As I grappled to understand why people in so many countries, including former colonies like Malta, were mourning Queen Elizabeth so deeply, I realised that one reason for our sense of loss could be that, like our own elderly parents and grandparents, we took her for granted. Her face was, literally, everywhere. I reckon every granny in Malta must have her image on some mug or teacloth. She was such a reassuring figure, no matter what her own family, the UK or the world was going through, she was there, with her perfectly co-ordinated outfits in different bold colours: the hat, shoes, dress coat, sensible pumps and inevitable handbag to match. Her stalwart image even generated countless memes, but they were created with affection and good humour which, as we saw when she accepted to do the James Bond sketch for the London Olympics, she did not lack.
Watching the man who is now King, King Charles III, in his first televised address as he paid tribute to his mother, the Queen, I was keenly aware that we were witnessing a deeply meaningful historic moment in our lifetime. His speech was perfect and set just the right tone to reflect the public mood. Most of all he showed the humane side of royalty referring to his beloved Mama’ who has now joined his much loved Papa “on her final journey”.
Of course, to some people, a monarch’s sense of duty, the respect for traditions, the strict protocols, along with the pomp and pageantry may seem irrelevant, archiac and even laughable in today’s world. Others regularly express outrage at how much the Royal Family costs the nation. While I am ambivalent and have always viewed the royals as something of a curiosity, as I get older, I can appreciate the significance of the monarchy even more. Watching the excellent TV series The Crown has given me renewed insight into their lineage and I am enthralled by the long fascinating history which has brought us to this moment in time.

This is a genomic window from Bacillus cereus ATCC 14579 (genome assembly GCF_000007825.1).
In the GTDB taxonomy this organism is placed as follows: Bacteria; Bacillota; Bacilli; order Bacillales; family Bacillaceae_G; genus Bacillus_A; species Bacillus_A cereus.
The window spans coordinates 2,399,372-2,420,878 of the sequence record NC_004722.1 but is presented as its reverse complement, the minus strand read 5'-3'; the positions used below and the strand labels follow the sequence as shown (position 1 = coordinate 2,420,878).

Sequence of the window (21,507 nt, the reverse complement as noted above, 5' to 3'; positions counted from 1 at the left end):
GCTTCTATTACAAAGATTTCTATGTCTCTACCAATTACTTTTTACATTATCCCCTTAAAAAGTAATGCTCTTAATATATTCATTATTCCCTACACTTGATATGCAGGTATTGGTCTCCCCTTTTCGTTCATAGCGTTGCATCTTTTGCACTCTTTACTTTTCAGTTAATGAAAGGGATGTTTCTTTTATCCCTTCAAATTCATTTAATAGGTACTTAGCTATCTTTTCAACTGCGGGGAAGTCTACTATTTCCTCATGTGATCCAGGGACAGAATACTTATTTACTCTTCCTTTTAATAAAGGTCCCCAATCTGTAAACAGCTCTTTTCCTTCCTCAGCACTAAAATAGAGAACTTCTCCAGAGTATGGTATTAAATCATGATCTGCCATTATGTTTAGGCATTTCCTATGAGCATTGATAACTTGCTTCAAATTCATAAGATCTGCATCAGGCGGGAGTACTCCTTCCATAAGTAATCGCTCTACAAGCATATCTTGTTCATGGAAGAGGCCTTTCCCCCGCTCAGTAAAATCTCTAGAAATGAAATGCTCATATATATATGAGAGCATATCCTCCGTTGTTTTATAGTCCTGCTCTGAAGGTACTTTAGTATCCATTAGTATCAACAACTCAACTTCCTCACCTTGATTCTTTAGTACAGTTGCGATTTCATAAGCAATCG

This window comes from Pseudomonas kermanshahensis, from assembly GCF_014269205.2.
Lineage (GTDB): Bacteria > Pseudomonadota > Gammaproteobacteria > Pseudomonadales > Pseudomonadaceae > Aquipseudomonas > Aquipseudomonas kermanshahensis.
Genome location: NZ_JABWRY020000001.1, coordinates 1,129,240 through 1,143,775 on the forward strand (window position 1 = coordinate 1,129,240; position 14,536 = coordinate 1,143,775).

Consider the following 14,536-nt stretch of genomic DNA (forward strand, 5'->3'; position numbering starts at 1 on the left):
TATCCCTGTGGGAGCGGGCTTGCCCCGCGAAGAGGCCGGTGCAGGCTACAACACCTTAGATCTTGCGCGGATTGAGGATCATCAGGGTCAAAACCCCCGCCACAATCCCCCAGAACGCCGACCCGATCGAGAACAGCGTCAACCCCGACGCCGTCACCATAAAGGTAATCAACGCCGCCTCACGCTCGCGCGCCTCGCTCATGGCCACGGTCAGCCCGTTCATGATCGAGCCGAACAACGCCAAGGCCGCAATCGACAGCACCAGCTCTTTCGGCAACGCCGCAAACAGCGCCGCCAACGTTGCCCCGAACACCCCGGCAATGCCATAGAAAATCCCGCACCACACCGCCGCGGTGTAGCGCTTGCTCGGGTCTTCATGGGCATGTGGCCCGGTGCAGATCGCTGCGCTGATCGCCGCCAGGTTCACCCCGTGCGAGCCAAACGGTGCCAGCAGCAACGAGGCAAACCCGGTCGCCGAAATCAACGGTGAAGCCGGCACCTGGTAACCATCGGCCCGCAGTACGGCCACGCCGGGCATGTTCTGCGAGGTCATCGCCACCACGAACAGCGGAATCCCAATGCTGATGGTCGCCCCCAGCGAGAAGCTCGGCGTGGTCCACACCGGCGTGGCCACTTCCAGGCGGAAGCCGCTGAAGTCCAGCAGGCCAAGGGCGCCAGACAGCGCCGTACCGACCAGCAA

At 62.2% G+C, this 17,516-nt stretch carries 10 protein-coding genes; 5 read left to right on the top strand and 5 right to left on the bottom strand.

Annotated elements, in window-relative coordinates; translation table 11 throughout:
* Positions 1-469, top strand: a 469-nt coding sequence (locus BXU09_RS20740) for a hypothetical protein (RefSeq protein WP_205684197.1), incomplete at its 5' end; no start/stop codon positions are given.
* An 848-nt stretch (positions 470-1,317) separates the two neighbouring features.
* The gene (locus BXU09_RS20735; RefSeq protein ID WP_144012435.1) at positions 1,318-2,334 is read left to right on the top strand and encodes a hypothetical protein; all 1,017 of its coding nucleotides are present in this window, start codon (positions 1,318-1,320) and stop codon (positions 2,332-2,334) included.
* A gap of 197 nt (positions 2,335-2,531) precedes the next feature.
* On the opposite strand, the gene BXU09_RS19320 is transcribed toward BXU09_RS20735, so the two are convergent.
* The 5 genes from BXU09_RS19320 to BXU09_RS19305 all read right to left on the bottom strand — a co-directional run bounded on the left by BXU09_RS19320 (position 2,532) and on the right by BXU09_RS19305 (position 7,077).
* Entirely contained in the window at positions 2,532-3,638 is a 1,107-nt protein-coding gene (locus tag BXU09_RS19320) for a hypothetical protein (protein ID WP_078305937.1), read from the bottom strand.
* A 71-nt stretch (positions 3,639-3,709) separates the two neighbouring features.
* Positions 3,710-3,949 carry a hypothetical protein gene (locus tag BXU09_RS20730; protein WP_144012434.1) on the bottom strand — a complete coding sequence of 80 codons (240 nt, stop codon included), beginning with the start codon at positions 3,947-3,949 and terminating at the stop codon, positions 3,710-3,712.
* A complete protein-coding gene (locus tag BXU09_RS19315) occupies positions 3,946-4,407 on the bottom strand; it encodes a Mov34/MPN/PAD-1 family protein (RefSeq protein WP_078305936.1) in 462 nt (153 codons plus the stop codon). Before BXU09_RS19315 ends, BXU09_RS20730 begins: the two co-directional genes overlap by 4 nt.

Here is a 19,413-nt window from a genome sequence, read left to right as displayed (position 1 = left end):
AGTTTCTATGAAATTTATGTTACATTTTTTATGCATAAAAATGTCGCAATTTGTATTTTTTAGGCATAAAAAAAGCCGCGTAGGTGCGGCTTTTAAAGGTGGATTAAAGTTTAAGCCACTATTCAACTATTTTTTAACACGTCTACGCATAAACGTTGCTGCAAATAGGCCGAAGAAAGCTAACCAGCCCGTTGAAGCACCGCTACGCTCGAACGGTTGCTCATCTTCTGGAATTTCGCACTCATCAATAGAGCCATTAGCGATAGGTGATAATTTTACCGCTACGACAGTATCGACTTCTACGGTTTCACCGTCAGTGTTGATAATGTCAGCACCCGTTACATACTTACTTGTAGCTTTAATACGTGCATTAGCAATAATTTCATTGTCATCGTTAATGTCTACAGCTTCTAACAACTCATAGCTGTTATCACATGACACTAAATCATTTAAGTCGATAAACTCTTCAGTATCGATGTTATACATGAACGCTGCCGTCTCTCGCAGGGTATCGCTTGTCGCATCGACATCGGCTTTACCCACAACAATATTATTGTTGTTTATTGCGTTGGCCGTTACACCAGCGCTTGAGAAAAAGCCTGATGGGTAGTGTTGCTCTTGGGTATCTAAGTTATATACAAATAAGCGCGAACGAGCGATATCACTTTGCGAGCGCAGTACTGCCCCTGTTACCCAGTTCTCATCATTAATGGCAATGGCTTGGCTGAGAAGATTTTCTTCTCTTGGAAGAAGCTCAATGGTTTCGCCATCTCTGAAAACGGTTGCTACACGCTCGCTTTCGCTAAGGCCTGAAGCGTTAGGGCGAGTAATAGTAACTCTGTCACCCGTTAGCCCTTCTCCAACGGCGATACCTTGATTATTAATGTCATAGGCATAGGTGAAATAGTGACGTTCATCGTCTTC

Malta’s connection to Britain is undisputed and can still be felt to this day in the many aspects of our culture which are Anglicised. This is to be expected – you cannot wipe out 150 years of colonial rule that easily. History, especially, can never be erased, nor should it. I remember finding my mother’s old British passport and marvelling at the idea that Malta was once under British rule and that the Maltese were Her Majesty’s subjects. But even in this we are divided, for while some are still loyal to anything British, others feel nothing but disdain and contempt.
Yet, while I am no Royalist, I saw a certain flippancy and facetiousness on social media which I do not think belong to the sombre mood at this time. Death is always death, even if the person means nothing to you. Indeed, the less the person means to you, the less time one should spend contriving lame jokes or what is worse, being needlessly cruel on public platforms. At times like this I prefer to take a break from this ugly side of human nature and stick to mainstream TV where there is still respect and dignity shown towards the deceased and their family.
Maybe it’s a generational thing, but I find that there are far too many people who lack any respect and are desperately trying to be comedians on Facebook, Instagram and Twitter when someone famous dies. They love nothing more than trolling those who are upset. My own take on it is that it’s a free country, and people can mourn or not mourn whoever they like…but just leave others alone. If, for whatever reason, you hate the deceased person fine: but do not try to impose your own beliefs on others or try to stir up a pointless argument which will not change anyone’s mind. As with any controversial subject, that never works.